Get a hot dose of quirk from Man Can Do, a trio formed from the ashes of ’90s indie pop band the Ant Farmers, and download “Lumberjacks” off the band’s debut release.
Forming in the late ’80s in Albuquerque, the indie-pop outfit the Ant Farmers rode the waves of a creative resurgence in music through the ’90s, working with fellow ABQ resident James Mercer, pre-The Shins, and sharing the stage with alt-rock luminaries like Yo La Tengo and Meat Puppets. But when one-third of the Ant Farmers relocated to Denver, the band called it quits.
Now, some 15 years later, the creative forces behind the Ant Farmers have reunited as Man Can Do, still a trio that adeptly finds the sweet spot between quirky and catchy. Last month, Man Can Do, which writes by passing Garage Band files between Denver and Albuquerque, quietly released its eponymous debut LP. And like an alcoholic who quits drinking, only to find with a first sip decades later that the disease has secretly progressed, Man Can Do is making arguably better music than when they quit the ant farm over a decade ago.
On “Man Can Do,”the album, the band takes a laid-back approach to folk-indused indie-pop. The lyrics are at times bizarre and delivered casually — “Measly” covers the embarrassment of pulling a too-heavy suitcase — and the arrangements showcase a disregard for the norm, but despite all the quirk the listener is not left out. This is toe-tapping music that will leave you humming a melody. Added bonus: The album features a track recorded by Brett Sparks of the Handsome Family, whose brother was once a member of the Ant Farmers.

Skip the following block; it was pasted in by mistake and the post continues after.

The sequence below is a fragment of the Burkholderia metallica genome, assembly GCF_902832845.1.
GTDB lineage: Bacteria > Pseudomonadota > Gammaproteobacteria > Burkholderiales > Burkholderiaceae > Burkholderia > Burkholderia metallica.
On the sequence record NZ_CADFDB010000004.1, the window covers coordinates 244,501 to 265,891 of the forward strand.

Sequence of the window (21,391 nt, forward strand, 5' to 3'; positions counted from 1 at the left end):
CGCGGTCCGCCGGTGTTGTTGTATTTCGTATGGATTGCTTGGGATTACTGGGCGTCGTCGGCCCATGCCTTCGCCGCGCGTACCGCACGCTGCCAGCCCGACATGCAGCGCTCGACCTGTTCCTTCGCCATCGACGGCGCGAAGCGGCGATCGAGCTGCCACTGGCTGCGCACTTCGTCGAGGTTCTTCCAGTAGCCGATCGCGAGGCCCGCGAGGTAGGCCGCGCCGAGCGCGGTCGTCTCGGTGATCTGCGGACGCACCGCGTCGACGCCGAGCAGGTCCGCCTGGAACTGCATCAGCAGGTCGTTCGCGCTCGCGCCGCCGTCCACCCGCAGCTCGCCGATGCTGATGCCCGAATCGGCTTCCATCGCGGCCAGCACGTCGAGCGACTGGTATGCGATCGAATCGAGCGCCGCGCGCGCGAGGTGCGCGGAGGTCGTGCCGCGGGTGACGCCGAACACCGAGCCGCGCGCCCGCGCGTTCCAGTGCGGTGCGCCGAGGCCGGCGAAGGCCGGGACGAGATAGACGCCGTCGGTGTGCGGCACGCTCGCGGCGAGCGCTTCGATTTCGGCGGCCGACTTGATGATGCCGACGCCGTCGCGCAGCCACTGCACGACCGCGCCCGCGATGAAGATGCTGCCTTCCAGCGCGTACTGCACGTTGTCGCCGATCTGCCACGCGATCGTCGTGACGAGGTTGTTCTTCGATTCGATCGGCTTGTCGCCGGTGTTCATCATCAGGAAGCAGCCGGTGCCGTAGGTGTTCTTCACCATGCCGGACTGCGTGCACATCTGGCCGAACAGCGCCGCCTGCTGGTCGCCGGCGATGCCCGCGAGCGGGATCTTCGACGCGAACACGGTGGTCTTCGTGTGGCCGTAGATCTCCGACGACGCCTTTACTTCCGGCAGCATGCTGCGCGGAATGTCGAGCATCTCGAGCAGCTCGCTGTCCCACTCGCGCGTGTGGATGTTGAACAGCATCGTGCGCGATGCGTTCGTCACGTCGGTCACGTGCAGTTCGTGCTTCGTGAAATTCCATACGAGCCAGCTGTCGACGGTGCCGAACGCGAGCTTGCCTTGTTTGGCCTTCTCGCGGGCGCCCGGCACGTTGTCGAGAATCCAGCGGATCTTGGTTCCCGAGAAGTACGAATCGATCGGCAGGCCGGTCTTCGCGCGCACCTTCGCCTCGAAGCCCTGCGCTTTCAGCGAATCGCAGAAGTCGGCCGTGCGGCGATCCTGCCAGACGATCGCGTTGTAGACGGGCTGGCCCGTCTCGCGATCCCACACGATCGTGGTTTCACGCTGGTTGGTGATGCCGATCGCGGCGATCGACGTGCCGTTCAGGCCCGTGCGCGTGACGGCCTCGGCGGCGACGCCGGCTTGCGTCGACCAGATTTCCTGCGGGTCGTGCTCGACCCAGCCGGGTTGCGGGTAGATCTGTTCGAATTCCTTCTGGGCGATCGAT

Man Can Do will make its official live debut with a tour kick-off show during the 2014 UMS. But for now, they’ve left “Lumberjacks” lying around. Go ahead, steal it below. Then, check out the just-released video for “Myna bird,” shot in India.
Please note that downloads offered via Steal This Track are intended to whet your appetite, and are NOT CD-quality recordings. If you want those, please support the artists by buying their music and/or seeing them live.
If you’re a band or musician ready to expose your fresh sounds to the readers of Reverb, email your tracks — along with any interesting facts about them, as well as a photo or album art — to Steal This Track for consideration.
Josh Johnson is a Denver freelance writer and Reverb contributor. He’s also a journeyman butcher. Seriously.